Kazuki Tomono: “Maybe I’ve been too fixated on having a flawless performance, and should have focused more on how to score points even when I make mistakes.”
Interview with Kazuki Tomono about preparation for World Championships.
Kazuki Tomono: In short, my free skate was pretty rough (at the JPN Winter Sports Festival). It was a competition where I was feeling really good, but the performance itself was quite disastrous. I think because I was in a good shape, I didn’t practice enough for when I would make mistakes. Additionally, the difficulty and weakness of skating last have probably contributed to my 7th place finish.
Since the end of the Japanese Nationals, I had been focusing on practicing my quadruple jumps, especially toe loop, which had been going really well. I know it may seem like I’m just making excuses since I didn’t actually land them during the competition, but I spent so much time on them that my overall practice became unbalanced. When I didn’t land the two quadruple toe loops at the beginning of my free skate, which I had confidence in, I panicked and made more mistakes later on.
So, I’ve been practicing with the mindset that anything other than a perfect skate is bad. Maybe I’ve become too fixated on having a flawless performance, and should have focused more on how to score points even when I make mistakes. Despite feeling disappointed, I still see this as a big learning experience and hope to apply it to my future training.
After Japanese Nationals, I practiced the triple flip-double axel sequence and for the first time, I tried it in competitions. Although it was not a perfect jump, I had practiced it enough to not miss it during practice, so I plan to use this sequence in future matches and improve my scores.
There are two competitions remaining until the World Championships in March: the All Osaka Championships and the Skate Hiroshima. I wanted to have a major competition before the World Championships, but there is no particular meaning and this time we decided to adjust domestically. This way, we can secure more practice time as there is less travel time, and I will try my best even in domestic competitions!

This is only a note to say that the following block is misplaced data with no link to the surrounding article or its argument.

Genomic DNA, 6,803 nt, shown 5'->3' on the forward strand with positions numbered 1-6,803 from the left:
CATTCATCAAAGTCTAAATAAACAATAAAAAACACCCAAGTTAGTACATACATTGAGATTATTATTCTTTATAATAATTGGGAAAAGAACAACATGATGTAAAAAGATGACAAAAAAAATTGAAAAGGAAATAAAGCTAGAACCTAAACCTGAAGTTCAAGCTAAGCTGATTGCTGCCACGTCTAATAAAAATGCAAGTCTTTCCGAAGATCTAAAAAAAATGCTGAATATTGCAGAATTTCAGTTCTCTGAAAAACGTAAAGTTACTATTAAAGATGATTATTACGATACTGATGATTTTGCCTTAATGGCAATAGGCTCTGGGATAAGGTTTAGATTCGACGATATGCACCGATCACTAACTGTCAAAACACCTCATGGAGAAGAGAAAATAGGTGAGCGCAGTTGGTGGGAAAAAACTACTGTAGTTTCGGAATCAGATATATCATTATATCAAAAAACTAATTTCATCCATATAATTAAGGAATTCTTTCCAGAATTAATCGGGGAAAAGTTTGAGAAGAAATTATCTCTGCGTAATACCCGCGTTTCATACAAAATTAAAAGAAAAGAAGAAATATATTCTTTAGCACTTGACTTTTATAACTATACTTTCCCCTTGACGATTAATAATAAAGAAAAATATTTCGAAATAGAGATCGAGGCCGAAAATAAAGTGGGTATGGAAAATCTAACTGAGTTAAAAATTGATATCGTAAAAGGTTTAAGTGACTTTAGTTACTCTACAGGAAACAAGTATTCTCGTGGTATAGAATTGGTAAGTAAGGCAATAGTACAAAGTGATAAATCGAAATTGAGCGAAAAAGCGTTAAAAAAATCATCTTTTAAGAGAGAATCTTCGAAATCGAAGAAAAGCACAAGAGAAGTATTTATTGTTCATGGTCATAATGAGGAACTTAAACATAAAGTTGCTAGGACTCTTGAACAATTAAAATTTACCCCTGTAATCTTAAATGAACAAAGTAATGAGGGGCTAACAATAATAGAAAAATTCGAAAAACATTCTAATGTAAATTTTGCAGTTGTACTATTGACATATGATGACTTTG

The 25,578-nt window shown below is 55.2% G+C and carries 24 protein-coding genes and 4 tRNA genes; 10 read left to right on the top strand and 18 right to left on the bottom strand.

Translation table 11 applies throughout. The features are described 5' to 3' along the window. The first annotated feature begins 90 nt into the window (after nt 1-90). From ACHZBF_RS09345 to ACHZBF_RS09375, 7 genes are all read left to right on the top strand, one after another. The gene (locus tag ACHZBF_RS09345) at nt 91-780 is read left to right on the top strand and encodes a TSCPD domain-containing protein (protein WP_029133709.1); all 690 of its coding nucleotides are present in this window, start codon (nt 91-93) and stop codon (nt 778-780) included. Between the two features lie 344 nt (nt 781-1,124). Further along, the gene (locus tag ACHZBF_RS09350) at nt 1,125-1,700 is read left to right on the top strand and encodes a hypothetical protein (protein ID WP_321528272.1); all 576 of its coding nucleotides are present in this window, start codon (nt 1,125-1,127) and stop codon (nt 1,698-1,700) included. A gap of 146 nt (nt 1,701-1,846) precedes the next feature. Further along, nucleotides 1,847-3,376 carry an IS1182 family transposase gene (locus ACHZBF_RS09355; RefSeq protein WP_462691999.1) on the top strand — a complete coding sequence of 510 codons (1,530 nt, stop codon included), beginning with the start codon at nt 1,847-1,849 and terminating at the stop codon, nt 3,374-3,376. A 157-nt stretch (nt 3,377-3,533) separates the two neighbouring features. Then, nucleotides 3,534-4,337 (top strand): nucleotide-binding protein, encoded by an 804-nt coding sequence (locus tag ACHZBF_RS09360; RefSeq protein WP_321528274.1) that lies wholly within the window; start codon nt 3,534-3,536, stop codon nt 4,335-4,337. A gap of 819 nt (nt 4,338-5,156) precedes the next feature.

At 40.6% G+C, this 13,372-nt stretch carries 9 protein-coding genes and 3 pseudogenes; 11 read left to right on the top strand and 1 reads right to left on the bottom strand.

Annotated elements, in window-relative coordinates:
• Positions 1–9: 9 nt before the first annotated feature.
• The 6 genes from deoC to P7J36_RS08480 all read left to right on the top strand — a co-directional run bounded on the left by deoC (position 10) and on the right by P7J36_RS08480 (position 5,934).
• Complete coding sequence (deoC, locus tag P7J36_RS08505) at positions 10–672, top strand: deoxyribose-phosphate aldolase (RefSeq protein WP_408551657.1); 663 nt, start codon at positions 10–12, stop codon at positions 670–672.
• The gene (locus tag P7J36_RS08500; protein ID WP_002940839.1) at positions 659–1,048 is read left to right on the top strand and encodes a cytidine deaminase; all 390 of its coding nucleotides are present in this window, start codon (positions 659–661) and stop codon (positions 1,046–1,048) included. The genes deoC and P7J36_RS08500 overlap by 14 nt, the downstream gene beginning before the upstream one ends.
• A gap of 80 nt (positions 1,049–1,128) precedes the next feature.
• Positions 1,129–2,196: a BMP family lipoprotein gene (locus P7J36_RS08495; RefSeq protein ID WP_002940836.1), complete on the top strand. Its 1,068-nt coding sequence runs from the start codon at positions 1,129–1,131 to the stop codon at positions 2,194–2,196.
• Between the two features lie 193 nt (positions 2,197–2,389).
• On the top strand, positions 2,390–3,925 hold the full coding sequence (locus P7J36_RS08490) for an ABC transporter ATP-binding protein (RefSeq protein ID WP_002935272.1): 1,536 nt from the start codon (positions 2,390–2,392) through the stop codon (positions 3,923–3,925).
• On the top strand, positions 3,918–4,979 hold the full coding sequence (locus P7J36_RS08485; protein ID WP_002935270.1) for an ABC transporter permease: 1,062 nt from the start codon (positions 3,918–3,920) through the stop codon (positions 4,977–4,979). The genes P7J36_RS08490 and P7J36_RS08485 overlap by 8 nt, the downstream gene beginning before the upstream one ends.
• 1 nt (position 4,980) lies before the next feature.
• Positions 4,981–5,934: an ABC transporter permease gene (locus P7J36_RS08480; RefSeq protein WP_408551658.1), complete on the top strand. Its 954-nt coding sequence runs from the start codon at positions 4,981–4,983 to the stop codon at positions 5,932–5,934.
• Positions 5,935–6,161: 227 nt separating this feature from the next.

About The National Sports Festival
Kazuki Tomono: The National Sports Festival is one of my favorite competitions. As it’s a team event, it has a different atmosphere compared to regular competitions. This year, cheering and shouting were allowed for the first time in a while, and the event became a mix of tears and laughter. I realized that the essence of figure skating, and sports in general, is all packed in the National Athletic Meet.
For me, The National Sports Festival used to feel like a festival at the end of the season, but this time, the participants were all serious (laughs). As a representative for the World Championships, I wanted to give a good performance and approached the competition with a serious attitude. Looking back, I thought maybe I should have approached it more relaxed.
But the performance itself was so much fun, and despite making many mistakes, everyone welcomed me with an atmosphere that made me feel like I had no mistakes. I was happy about that and my heart felt warm.
There were many retiring athletes in this competition, and in particular, Taichiro Yamaguma’s performance had a heartwarming quality to it. He skated with a happy expression, enjoying each element, and the final choreography and step sequence seemed to be a reflection of his skating life. I felt grateful to have witnessed Taichiro’s wonderful performance in the end. Honestly, it’s really sad, though.
After The National Sports Festival, we all went karaoke together!
About dealing with tension and nerves
Kazuki Tomono: The important thing is to prepare in advance and turn that tension into something good.
First and foremost, it’s impossible to completely eliminate tension. Tension is not necessarily a bad thing, and it’s better to have it than not. In fact, in my case, not having tension would be worse (laughs).
If tension is unavoidable, then I think preparation is the key. You need to work towards the actual performance to the point where you’re not scared of the tension anymore. The effort you put in will become your confidence during the actual performance. So, there’s no shortcut to dealing with tension. You just have to practice and do imagery training.
It’s also important to accept yourself when you’re feeling tense. That may be the most effective way to stay calm. People often say “stay calm, stay calm!” but thinking that way won’t help you stay calm; it may even make you more nervous (laughs). In those moments, try to imagine yourself as another person and observe yourself objectively. Just look at yourself and think “I’m feeling this much tension right now.” Doing so can naturally turn bad tension into good tension.
The most nervous I’ve been recently was during the free skate at the 2021 Nationals. However, at that time, it wasn’t bad tension; it was good tension where I could feel my own heartbeat. So, I think that the best way to deal with tension is to prepare and accept your current state honestly. Take a deep breath, and breathe slowly and steadily. If you do that, everything will be okay.
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